For banks credit or lending policies are fashioned after those banks operating in Europe and America where business units keep accurate records and honour their loan obligations as and when due or they are declared bankrupt. That is why things are not working.
The Central Bank policies end up being targeted at 30 per cent formal economy which is causing regulatory distress and liquidity problem in the banking system .At a time the CBN claims to be mopping up excess liquidity which is artificial because 70 per cent of money supply in form of Naira currency is outside the banking system.
Monetisation of petro-dollar is responsible for the excess liquidity in the larger economy.
Lagos State is a model state because it has succeeded in making her economy 80 per cent formal and 20 per cent informal more or less by default. During the 2006 census, Lagos State conducted a parallel census with National Population Commission to forestall any attempt to credit her with doctored population and short-change her in revenue allocation by Federal Government. They got reliable record of Lagos residents, the facilities in their homes, business locations and address etc. which is now being used for aggressive revenue drive and provision of social amenities.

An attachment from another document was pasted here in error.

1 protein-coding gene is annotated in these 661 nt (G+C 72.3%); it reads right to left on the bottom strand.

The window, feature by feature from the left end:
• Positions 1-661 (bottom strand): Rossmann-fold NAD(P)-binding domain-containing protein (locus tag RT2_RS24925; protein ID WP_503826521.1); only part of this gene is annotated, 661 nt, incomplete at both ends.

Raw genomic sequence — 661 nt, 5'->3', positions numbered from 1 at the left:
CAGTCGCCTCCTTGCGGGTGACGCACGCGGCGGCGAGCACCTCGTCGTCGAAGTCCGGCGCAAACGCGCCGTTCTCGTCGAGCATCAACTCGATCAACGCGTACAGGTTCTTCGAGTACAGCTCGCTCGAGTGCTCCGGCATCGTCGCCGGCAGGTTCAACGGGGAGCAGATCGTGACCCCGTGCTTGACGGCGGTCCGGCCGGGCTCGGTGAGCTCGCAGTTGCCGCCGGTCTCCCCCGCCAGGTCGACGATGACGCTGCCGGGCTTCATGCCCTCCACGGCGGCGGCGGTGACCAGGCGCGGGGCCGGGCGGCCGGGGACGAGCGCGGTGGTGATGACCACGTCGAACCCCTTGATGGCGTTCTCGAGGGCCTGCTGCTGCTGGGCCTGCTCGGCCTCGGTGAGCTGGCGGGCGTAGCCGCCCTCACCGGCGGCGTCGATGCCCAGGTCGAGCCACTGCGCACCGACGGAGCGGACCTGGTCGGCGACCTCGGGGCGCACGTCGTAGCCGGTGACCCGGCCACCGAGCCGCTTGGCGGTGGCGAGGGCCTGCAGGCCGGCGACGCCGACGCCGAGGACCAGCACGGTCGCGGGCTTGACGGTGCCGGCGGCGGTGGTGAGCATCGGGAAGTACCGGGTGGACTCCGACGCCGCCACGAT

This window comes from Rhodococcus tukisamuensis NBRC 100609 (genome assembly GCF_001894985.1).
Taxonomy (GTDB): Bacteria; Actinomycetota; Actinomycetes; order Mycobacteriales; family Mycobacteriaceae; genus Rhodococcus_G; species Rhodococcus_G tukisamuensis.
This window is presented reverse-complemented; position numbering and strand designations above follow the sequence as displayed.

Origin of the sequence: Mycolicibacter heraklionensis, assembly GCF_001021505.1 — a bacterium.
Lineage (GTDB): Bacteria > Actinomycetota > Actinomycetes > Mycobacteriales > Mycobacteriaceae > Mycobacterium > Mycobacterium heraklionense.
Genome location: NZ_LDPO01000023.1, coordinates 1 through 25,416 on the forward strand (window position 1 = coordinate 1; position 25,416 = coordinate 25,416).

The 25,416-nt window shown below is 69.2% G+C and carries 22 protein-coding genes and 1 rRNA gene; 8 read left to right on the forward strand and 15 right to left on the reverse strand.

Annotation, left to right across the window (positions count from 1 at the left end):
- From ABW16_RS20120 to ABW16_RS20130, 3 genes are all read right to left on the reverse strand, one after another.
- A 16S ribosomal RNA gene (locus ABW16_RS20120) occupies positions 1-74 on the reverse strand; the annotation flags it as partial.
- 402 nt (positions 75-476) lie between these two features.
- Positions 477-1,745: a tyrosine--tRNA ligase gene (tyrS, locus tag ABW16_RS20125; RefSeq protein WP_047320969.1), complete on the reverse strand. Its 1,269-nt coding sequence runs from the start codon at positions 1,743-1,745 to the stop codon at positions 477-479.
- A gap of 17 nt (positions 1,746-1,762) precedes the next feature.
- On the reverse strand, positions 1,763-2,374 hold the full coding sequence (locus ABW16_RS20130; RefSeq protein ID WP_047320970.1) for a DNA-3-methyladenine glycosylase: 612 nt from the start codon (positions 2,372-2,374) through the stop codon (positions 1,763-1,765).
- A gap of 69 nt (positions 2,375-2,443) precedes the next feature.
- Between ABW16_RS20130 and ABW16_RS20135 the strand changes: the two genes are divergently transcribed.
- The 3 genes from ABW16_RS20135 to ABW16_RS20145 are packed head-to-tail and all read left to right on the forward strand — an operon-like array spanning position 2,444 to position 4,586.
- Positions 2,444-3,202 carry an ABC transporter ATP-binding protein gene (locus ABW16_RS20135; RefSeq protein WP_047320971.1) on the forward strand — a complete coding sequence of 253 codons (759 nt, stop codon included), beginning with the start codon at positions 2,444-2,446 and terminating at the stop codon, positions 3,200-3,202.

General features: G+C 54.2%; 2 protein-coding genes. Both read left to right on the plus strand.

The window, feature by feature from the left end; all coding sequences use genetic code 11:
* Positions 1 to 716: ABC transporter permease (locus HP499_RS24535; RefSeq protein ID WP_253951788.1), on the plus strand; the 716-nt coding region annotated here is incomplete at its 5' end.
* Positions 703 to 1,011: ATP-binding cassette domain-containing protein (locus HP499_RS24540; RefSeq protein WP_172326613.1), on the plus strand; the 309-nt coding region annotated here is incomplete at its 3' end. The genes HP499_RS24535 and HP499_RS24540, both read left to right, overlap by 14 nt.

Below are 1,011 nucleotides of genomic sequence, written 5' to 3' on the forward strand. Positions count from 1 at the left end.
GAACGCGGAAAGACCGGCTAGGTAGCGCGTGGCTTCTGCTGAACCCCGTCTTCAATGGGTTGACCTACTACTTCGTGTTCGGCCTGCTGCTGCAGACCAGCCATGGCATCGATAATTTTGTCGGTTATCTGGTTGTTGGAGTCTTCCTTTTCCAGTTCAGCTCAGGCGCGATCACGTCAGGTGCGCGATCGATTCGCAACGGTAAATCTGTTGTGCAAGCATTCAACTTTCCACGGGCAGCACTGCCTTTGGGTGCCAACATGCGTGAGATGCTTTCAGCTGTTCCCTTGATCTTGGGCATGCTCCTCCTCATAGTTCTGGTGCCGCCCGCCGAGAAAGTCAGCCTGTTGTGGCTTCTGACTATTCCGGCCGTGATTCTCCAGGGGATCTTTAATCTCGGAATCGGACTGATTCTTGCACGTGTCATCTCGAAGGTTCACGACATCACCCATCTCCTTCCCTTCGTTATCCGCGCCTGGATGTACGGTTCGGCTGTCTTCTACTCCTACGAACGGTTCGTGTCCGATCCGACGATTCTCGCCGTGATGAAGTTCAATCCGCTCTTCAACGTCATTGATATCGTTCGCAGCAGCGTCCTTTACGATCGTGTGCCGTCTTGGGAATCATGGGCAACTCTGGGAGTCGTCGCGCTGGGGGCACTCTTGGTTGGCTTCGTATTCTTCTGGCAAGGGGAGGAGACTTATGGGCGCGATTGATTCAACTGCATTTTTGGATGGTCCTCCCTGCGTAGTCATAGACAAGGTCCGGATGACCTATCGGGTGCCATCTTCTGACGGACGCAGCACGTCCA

I advise the Finance and National Planning Ministries to collaborate and make Nigerian economy formal so that their economic policies can work.
Revenues are paid to banks and records of all payments are available. Lagos state can give you a reliable figure of vehicles that are registered or that renew their licenses and ply Lagos roads because their officials collect your phone number. You subsequently receive text messages each time your renewal is due. You are also alerted when an accident occur along some routes whereupon you are advised to use alternative routes.
In 1986, the Minister of Finance during the tenure of General Ibrahim Babangida, a PhD Economics holder, advanced the argument that Naira was overvalued against the US Dollar @ 1.3326 to N1.OO and must be devalued to boost export. Naira was devalued during the first auction around August 1986 to N3 to $1.00 which is outrageous. Naira continued its downward slide and today hovers around N150 to the US Dollar.
The then Minister of Finance failed to apply the ceteris paribus aspect of the economic law which is true, if but only if, exports are invoiced in the home currency. Over the years, Nigeria continued to invoice export in Dollars with no positive impact on the growth of the economy.
When you invoice exports in Naira, you create demand for Naira which in real sense is creating demand for goods and services which can be bought with Naira. You also hedge against exchange rate and sovereign risks. A country like Japan that is export oriented is flourishing because they invoice exports in Japanese Yen. Same with USA for dollar etc.
Ceteris paribus , the value of Naira will firm up if agricultural and other non-oil exports are invoiced in Naira. We can also invoice say 30 per cent of crude oil exports in Naira for maximum effect.
• Enyinnaya is a chartered banker and lives in Lagos